By Peter Chawaga
As public systems grapple with the costs of addressing one of the world’s most prevalent drinking water contaminants, the legal battle over a recent multibillion-dollar settlement proposal from one of the groups responsible for that contamination underscores just how challenging the future might be for treatment operations.
“Twenty-two attorneys general urged a federal court … to reject a proposed $10.3 billion settlement over contamination of U.S. public drinking water systems with potentially dangerous chemicals, saying it lets manufacturer 3M Co. off too easily,” the Associated Press reported. “The deal announced in June doesn’t give individual water suppliers enough time to determine how much money they would get and whether it would cover their costs of removing the compounds known collectively as PFAS, said the officials.”
As regulators are grappling with PFAS, also known as “forever chemicals” because of their long-lasting impact on the environment, they have increasingly focused on holding the industrial operations that spread these chemicals financially accountable. But even as the pressure has grown on manufacturers like 3M, treatment operations have been outspoken about the challenges they would face in complying with stricter drinking water limits for PFAS.
In rejecting such a large potential payout from 3M, these attorneys general have suggested a startling price tag to address likely regulations around PFAS levels in public drinking water.
“Although the company put its value at $10.3 billion, an attorney for the water providers said it could reach as high as $12.5 billion, depending on how many detect PFAS during testing the Environmental Protection Agency has ordered over the next three years,” according to AP. “EPA in March proposed strict limits on two common types, PFOA and PFOS, and said it wanted to regulate four others.”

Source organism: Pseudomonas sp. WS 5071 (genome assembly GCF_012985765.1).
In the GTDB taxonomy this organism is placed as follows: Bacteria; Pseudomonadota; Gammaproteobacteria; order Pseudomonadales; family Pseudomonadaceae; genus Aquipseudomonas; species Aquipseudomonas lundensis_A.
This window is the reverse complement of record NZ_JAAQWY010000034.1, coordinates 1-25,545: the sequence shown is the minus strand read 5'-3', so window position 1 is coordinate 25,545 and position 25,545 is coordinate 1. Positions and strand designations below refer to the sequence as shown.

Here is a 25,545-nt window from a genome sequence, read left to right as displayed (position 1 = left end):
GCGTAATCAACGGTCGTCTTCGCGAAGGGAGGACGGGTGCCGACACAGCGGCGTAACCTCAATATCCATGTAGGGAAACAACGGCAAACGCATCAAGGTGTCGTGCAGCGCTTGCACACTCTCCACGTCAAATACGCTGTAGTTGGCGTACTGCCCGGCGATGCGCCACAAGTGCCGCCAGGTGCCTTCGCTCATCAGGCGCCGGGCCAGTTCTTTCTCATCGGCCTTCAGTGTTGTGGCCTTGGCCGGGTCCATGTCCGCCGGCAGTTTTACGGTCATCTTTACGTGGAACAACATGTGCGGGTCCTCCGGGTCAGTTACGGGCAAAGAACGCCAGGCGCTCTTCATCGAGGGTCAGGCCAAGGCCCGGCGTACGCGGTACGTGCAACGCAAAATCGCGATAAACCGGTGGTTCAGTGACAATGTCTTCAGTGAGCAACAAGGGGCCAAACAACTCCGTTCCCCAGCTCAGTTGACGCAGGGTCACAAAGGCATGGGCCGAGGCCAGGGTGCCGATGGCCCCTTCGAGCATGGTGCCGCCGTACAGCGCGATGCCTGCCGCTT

For its part, the manufacturer has stated that its proposed settlement would properly account for the challenges around future regulations.
“[The] agreement supports PFAS remediation funding to public water systems that detect any type of PFAS, at any level, now or in the future,” a 3M spokesperson wrote in response to the attorneys’ motion, per The Hill. “This agreement will benefit U.S.-based public water systems nationwide that provide drinking water to a vast majority of Americans.”
With treatment operations caught between the need to better regulate PFAS contamination and the outstanding costs of doing so, it’s likely that more high-profile legal disputes like this one are ahead. In the meantime, consumers are increasingly worried about the potential health effects.
To read more about how public treatment operations comply with drinking water regulations, visit Water Online’s Regulations And Legislation Solutions Center.